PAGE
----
Now is the time of year, when many people experience Seasonal Affective Disorder (SAD), a type of depression that comes on during the darker months of the year. Doctors often treat SAD with “light box” therapy. During light therapy sessions, you sit or work near a light box and the light enters your eyes indirectly.
Some researchers are finally “thinking outside the box” and have found light therapy also helps treat other types of depression not brought on by seasonal light deprivation.
In a recent study supported by the Canadian Institutes for Health Research, researchers randomly assigned 122 adults with major depression not related to SAD to one of four treatment groups.
The first group received 30 minutes of light treatment per day and a placebo pill. The second group used a “placebo” device that didn’t provide actual light therapy and took Prozac. The third group took used the placebo device and a placebo pill. And the fourth group received both actual light therapy and Prozac.
After eight weeks, researchers used a widely recognized depression scale to evaluate the participants’ mental and emotional state.
Placebo outperforms antidepressant
First and foremost, Prozac showed no benefit over placebo.
No surprise there. Other studies consistently show the same thing (particularly when patients also receive a lot of attention from a health professional).
Among those who used a placebo device and took a placebo pill, about 30 percent of participants still showed improvement. Again, this finding demonstrates the benefits of a health professional paying any kind of attention to these patients.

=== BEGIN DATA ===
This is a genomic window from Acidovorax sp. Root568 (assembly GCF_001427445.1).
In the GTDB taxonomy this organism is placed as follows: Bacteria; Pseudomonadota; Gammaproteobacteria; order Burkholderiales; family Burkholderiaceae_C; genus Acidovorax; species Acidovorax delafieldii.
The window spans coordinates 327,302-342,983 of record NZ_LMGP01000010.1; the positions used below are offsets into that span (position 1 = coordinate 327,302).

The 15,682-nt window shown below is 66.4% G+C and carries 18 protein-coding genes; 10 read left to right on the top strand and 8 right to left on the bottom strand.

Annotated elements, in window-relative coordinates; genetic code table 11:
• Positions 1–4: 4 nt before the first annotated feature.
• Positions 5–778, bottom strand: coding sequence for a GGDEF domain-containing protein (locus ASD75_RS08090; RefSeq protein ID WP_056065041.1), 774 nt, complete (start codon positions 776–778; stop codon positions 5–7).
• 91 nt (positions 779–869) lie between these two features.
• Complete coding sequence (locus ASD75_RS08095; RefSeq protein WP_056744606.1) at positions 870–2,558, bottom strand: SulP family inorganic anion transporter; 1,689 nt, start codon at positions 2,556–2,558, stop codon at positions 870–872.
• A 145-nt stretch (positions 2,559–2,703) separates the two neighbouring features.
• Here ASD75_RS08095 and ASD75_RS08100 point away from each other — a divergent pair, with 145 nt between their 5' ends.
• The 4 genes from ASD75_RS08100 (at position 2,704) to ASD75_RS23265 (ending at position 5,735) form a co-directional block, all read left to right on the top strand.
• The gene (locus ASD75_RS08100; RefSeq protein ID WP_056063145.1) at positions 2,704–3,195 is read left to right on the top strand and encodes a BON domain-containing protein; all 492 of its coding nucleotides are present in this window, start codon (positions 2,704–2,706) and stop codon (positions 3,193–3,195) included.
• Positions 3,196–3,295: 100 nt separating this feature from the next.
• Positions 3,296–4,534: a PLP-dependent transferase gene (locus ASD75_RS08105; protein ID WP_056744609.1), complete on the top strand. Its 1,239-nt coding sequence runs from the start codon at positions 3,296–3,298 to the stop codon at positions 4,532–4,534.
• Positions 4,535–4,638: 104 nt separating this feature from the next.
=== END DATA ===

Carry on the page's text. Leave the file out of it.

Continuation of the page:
By contrast, among those patients who used the placebo device and took Prozac, only 20 percent showed improvement.
So — the drug + placebo device performed worse than the placebo pill + placebo device. In other words, it appears the drug actually counter-acted or negated any potential beneficial placebo effect!
And what about the group who got the real light therapy and the placebo pill? They fared even better yet — about 40 percent of them went into remission in just eight weeks.
Of course, the researchers still recommended giving Prozac together with light therapy because that combination saw a small bump in benefits. But as you know, antidepressants carry many harmful and dangerous side effects. In fact, a recent investigation shows antidepressants cause 15 times as many suicides as the FDA reports.
Back to the study at hand, I came away with two major impressions.
First, placebo continues to offer greater benefits than drugs for this major mental health condition. Secondly, light therapy performs even better than placebo alone.
Overall, patients tolerated the light treatment well. Researchers don’t fully understand why it works. For seasonal affective disorder, it may help correct disturbances in the body’s internal biological clock, or circadian rhythm. For non-SAD depression, it may work through the same “mechanism of action.” But we just don’t know at this point.
Isn’t it enough — for now — to know it DOES work?
You can buy light boxes at drugstores and other retail outlets for less than $100. And some insurance even plans cover them. Treatment involves sitting in front of the light box for 30 minutes as soon as possible after waking. You can do it while eating breakfast or just working at your desk or on the computer.
Remember, this is also the time of year when vitamin D levels decline, if you don’t take regular vitamin D supplements. Research I reported from the U.K. a couple years ago demonstrated those with low mood during winter had lower vitamin D levels, which explains a lot.
So make sure to take 10,000 IU daily of vitamin D. You can find it in liquid form, which may be easier to swallow with juice or water.
- “Efficacy of Bright Light Treatment, Fluoxetine, and the Combination in Patients With Nonseasonal Major Depressive Disorder,” JAMA Psychiatry 2016;73(1):56-63